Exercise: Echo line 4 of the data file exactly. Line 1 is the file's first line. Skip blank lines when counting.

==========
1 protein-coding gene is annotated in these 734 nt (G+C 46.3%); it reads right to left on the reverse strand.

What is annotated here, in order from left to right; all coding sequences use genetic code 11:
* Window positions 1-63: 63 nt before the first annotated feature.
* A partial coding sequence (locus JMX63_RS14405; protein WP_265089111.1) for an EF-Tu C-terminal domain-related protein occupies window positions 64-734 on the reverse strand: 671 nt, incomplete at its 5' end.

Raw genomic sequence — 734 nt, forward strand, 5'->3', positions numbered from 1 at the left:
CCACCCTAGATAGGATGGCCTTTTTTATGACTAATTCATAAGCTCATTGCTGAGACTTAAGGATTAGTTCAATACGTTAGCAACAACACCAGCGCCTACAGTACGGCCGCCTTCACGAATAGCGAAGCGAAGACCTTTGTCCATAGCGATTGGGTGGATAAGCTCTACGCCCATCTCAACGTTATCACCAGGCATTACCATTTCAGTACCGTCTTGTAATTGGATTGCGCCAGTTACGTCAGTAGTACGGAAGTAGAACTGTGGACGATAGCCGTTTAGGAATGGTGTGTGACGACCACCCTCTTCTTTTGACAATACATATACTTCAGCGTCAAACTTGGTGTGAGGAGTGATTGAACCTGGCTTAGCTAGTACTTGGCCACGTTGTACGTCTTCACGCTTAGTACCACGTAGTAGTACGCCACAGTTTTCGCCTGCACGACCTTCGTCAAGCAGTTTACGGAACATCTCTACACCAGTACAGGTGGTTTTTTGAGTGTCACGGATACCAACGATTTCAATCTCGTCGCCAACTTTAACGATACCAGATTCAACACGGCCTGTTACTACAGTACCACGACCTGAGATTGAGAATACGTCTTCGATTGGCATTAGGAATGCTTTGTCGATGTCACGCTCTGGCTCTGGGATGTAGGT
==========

* A partial coding sequence (locus JMX63_RS14405; protein WP_265089111.1) for an EF-Tu C-terminal domain-related protein occupies window positions 64-734 on the reverse strand: 671 nt, incomplete at its 5' end.